The setting is brought to life so vividly in the first sections of the book that you will be overflowing with ideas on how you could run a game. High tech groups in archologies, hunters in the wilderness, radicals fighting the powers that be, corporate spies, hosts find and fighting for areas of land to enable the next war…. the list is endless.
The main races give lots of flavour to the setting as well. Humans are the usual bench mark as with most games, but then there are Necrosi (subset of Humans mutated by a meteor), Remnants (other mutated humans), Bio Engineered (clones grown in vats), Nephilim (offspring of human and angels or demons), Lesser Nephilim (Nephilim and human cross breed), Grigori (servants or the angels and demons), Lesser Grigori (Grigori/Human offspring), Anunnaki (child of a demon and angel) and AI (robots, cyborgs, et al). Unfortunately no rules for Ophanum or Seraph (the angels and demons) are given, but with the supposed war that they will fight set to occur in 2 years from the time of the game I guess it’s only a matter of time until we get a nice splat book that covers it. Besides, everything that you read in the base book makes them sound like they would overpower any group of starting PC’s so it’s probably for the best.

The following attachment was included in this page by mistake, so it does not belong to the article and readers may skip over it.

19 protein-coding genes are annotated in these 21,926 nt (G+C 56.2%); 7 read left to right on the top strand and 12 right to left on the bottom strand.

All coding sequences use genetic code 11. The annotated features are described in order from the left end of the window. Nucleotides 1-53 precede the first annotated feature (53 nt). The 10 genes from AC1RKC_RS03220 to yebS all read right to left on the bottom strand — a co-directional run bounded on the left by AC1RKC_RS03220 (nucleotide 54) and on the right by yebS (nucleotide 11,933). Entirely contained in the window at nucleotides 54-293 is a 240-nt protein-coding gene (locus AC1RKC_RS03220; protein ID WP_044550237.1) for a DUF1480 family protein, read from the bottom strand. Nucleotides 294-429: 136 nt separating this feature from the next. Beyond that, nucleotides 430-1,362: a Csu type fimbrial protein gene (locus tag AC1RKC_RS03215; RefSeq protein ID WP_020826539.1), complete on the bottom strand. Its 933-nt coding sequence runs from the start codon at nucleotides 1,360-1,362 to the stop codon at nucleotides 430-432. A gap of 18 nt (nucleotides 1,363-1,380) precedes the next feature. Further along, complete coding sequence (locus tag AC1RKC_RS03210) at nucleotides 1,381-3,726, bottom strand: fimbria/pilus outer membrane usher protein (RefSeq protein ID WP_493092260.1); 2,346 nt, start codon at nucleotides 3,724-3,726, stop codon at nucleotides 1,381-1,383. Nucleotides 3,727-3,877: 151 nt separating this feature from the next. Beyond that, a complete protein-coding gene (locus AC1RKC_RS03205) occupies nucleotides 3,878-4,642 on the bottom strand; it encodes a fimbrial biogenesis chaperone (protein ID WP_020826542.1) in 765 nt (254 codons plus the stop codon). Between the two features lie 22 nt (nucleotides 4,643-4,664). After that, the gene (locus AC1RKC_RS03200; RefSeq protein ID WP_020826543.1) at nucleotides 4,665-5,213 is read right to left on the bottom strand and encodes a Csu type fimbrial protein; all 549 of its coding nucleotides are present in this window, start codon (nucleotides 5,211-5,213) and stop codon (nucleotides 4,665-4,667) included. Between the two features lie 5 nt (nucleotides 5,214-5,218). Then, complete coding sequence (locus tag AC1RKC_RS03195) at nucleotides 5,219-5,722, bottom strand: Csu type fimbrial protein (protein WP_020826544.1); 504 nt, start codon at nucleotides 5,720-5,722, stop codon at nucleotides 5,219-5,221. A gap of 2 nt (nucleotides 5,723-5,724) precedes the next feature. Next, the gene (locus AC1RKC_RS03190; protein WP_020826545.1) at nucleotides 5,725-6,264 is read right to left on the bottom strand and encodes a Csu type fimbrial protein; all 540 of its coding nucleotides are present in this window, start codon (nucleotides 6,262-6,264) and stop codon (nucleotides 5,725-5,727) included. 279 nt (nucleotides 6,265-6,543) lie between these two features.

There is so much more I could say about the setting here, but with space at a premium, I’ll just say that while the ideas here have all been present in other games before, none of them have ever done so with such a clarity and with such enthusiasm. It really does make you want to play in this world from the get go.
Many words have been written about the layout of the book in other reviews, blogs, forums and the like. Some love it, some dislike parts of it, but all agree that was a bold move to try something new. Personally I love the layout, landscape formatted book with artwork that is just staggering, this is something that cost a lot of money to produce and a lot of love went into it, and it really shows.